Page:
GREENFIELD — A Greenfield company is transforming the way farmers assess and treat their fields, drastically cutting the amount of time and money needed to create the best possible yields.
John Mascoe and his family are the faces behind Leaftech Ag, which has enhanced a handheld leaf scanner that can quickly assess the nutritional content of plants in multiple areas of a field, and generate a map showing farmers exactly how to treat and fertilize individual sections.
The technology, Integrated Handheld Digital Lab Solutions, is designed to enhance crop management and performance.
“We will never replace a lab, but we are within 80 to 95 percent of the values that we get from the lab. We’re very accurate,” said Mascoe, from his offices within the NineStar Connect’s Idea Co-op north of Greenfield.
The scanners are being marketed to crop advisors who help farmers determine the best way treat, fertilize and irrigate their crops.
“We’re enhancing the crop consultants’ ability and efficiency in the field, so they can deliver solutions more quickly. Then the producer is able to apply and implement the recommendations immediately,” Mascoe said.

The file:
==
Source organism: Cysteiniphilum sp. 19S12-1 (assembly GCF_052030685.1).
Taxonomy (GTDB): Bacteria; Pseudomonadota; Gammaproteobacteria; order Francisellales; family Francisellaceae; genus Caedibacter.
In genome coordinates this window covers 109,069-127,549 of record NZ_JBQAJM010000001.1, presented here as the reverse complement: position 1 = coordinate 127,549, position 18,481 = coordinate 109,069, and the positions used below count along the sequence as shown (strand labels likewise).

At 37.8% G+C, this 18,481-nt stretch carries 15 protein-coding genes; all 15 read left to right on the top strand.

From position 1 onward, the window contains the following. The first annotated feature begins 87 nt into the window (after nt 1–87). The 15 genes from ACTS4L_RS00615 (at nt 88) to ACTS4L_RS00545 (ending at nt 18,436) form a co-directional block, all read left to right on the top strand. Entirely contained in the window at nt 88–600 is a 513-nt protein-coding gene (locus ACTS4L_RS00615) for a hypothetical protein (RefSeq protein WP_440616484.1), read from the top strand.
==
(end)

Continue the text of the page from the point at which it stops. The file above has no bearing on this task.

“In doing that, we are able to reduce the amount of pesticides being applied and reduce and target the timing of irrigation events. We’re helping (farmers) become better stewards as they manage the nutrition of their crops.”
Mascoe first learned of the crop assessment technology while working with Purdue Polytechnic, an ongoing partner of his, and has since enhanced it to the point where his scanners can deliver results within minutes.
In May 2020, Leaftech Ag received a Purdue Ventures grant which Mascoe used to start commercializing the handheld scanner.
Mascoe said crop advisors typically send multiple leaf samples to a lab, which takes three to five days to generate one composite reading. Leaftech Ag’s digital scanners drastically reduce the wait time and pinpoint the crop assessment like never before.
“In three to five days you can have weather events which will alter the plan,” said Mascoe.
“What we’ve been able to do is speed up the time to execute that plan, from three to five days to three to five minutes, at three percent of the cost of the composite sample.”
Leaftech Ag’s scanners can also compile 30 times more data points compared to traditional readers, he said. The scanning software generates an application map which the farmer can program into a tractor to automatically alter the rates of pesticides, irrigation or fertilizer being applied section-by-section throughout the field.
“We also have the ability to (treat the fields) below the surface with subsurface irrigation systems, where you can turn a valve on and off automatically in different areas as the farmer irrigates the field,” said Mascoe.
The end result is faster results and quicker reactionary time for farmers.
“The targeted application of nutrients help achieve a crop’s production potential,” said Mascoe, adding that the technology has helped farmers both nationally and internationally double yields and reduce input cost by about 60 percent.
Mascoe feels the technology has the ability to change the face of agriculture by allowing a more efficient delivery of treatment to target areas of crops.